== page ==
On July 15 students organized a rally at St. John’s Queens campus, protesting an increase in tuition for the 2020-21 academic year as well as other pressing issues concerning the student body. This protest, and any continuing protests, are of great importance to the St. John’s community, so the Torch made plans to cover it.
Dayra Santana, the Torch’s 98th Editor-in-Chief, attended this protest to report on the event. As with any news story that the Torch covers, photographs were taken for the story. She identified herself at the protest as a Torch representative. The Torch made the decision to publish 10 of these images along with an article on the Torch’s website. A tweet linking to the online article and an Instagram post containing three of the photographs were subsequently put out following the article’s publication.
Our purpose in covering the rally and publishing the article is in line with the two-step goal of journalists — to seek truth and publish it.
Students have expressed their anger and frustration at the University for raising tuition and for not being vocal enough against racism, and have every right to protest as such. In this same light, the Torch, and any news outlet, has the right to cover it and take photographs of public events. This particular rally took place outside of campus, on public streets and sidewalks.
Since the pictures were posted on the Torch’s Instagram on July 16, the Torch has received a large volume of requests to take the photos down altogether or blur the faces of protesters. We have discussed the issues as a staff and have decided to stand by our decision to leave the images as is.
The nature of this protest, as with any and all demonstrations and forms of protest, was public. The Torch is within its legal and ethical rights to photograph at protests on public sidewalks, as is any journalist, photographer or passerby — beyond that, there is no “right not to be photographed” and no expectation of privacy in a space that is visible to public foot traffic. The same implications are involved regardless of the event the Torch is reporting on — whether it is a public rally or a public campus event.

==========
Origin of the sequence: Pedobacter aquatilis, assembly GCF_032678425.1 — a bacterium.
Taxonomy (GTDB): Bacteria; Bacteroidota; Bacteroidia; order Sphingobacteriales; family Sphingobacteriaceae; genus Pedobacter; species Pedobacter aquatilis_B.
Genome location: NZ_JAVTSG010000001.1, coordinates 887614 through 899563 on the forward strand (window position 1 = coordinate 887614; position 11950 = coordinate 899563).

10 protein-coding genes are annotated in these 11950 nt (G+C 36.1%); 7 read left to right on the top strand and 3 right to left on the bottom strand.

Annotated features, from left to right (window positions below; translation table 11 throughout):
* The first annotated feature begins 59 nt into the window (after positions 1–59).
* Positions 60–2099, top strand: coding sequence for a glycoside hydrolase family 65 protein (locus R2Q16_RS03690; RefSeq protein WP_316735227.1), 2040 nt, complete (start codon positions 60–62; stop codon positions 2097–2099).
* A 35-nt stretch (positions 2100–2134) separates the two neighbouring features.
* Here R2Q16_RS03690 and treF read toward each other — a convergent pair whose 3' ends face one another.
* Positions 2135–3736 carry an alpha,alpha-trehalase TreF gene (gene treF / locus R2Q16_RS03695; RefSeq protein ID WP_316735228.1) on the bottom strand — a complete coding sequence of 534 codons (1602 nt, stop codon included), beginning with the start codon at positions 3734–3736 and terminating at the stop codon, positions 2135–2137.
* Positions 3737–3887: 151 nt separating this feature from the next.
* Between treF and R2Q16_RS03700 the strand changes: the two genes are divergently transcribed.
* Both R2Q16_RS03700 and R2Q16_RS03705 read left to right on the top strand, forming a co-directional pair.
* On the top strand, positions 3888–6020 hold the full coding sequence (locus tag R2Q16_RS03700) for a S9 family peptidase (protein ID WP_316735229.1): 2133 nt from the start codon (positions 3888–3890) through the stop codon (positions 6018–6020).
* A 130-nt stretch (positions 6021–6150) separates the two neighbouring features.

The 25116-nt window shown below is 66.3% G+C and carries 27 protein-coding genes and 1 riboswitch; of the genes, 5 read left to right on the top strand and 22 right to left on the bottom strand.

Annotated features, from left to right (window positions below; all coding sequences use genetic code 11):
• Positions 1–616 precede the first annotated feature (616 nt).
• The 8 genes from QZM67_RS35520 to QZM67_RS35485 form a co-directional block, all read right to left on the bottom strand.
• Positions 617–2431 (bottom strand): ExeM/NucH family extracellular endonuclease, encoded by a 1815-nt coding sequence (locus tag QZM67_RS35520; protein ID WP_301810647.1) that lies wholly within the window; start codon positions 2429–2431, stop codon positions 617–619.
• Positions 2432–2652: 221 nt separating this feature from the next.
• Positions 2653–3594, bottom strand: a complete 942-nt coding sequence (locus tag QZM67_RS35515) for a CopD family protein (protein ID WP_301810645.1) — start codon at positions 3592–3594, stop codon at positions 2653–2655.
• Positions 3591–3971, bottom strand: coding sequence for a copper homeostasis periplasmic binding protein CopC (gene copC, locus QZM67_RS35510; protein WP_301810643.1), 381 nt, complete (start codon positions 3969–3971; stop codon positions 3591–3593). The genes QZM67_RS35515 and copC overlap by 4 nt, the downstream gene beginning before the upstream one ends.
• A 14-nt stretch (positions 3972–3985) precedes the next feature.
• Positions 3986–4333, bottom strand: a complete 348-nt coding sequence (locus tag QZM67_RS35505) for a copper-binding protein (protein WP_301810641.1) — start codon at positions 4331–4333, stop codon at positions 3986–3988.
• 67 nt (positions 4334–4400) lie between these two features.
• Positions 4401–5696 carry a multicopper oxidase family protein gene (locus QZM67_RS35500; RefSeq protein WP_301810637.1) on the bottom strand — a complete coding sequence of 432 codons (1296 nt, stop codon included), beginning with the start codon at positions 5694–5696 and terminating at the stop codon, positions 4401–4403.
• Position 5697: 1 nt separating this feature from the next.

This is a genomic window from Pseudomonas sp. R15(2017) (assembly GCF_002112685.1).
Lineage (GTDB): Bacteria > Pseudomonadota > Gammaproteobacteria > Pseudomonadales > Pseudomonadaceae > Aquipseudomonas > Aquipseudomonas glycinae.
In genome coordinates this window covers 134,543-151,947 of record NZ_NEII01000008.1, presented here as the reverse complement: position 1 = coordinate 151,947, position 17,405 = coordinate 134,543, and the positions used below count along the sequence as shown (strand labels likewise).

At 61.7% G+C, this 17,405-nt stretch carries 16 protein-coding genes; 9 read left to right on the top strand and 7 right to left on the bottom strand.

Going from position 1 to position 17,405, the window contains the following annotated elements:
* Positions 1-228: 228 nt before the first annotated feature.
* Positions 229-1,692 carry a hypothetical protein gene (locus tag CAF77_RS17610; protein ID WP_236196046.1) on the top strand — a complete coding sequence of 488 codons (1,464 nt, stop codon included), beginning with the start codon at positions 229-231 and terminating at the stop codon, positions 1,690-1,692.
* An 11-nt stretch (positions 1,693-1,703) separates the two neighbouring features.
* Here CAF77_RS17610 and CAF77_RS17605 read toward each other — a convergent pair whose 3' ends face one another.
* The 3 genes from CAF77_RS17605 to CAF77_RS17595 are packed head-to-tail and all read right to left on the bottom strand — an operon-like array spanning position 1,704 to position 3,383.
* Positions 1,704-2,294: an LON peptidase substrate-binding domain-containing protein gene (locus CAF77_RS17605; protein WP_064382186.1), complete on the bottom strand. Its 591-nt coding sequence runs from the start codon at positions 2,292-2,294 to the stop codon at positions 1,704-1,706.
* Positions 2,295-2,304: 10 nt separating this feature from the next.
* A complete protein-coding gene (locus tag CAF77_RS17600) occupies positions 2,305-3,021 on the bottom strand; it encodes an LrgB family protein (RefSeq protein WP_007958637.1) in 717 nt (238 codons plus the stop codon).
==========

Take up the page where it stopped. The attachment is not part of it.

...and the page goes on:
In any newsroom there is, understandably, an obligation to weigh the implications of photographing a person’s face, and for this reason the Torch made the decision to only publish images in which protesters wore masks. Our editors made the decision to do so after receiving a request during the rally to not publish a photo of anyone without a mask from organizers.
There is power in an image. The photos chosen for publication, both on our website and Instagram, were chosen for that very reason. They depict what took place outside the University fences, without any censorship. On that note, we are all well aware of the thousands of protests taking place across the country. We know this largely because of the photographs that have been disseminated from those events, many taken by members of the media.
It’s also important to note that the Torch does not work for or against anyone. We are wholly independent from the University and we are proud of our history of not compromising on that fact. In the same way that this protects our paper from censorship from the University, it also protects us from being censored by any other party.
Our duty is to keep the entire St. John’s community — students, professors, employees, alumni and administrators — informed by documenting events that are happening in relation to our university. Not doing so would allow other community members to turn a blind eye to the truth of what is happening at St. John’s. We have and will always do our best to reach out to the necessary parties involved for comment and leave it up to our readers to draw their own conclusions.
A newspaper that serves the entire community and observes journalistic ethics cannot favor any person or community. This is why the Torch adheres to the Associated Press style book, the rules of the American Scholastic Press Association, U.S. and New York state laws, and seeks legal advice from the Student Press Law Center regularly.
While we recognize that our positions come with an expectation of professionalism, at the end of the day we are still students — just like so many of our readers. We seek to understand and learn without causing anyone harm. In the process of this learning we acknowledge we may falter, but we aim to hold ourselves accountable when we make decisions that do not fall under the umbrella of our ethical and legal responsibilities.
We will always explain our decision-making in the name of transparency. We do not condone the offensive and racist language used by some readers in the comments section on our Instagram post. We are also disappointed and saddened by the language used by some of our peers directed at us and others, both publicly online and through private anonymous messages. As students, the editorial board disagrees with the increase in tuition that impacts a vulnerable student body in the midst of a pandemic and we have always and will always oppose the mistreatment of marginalized students.
We stand by the work we do.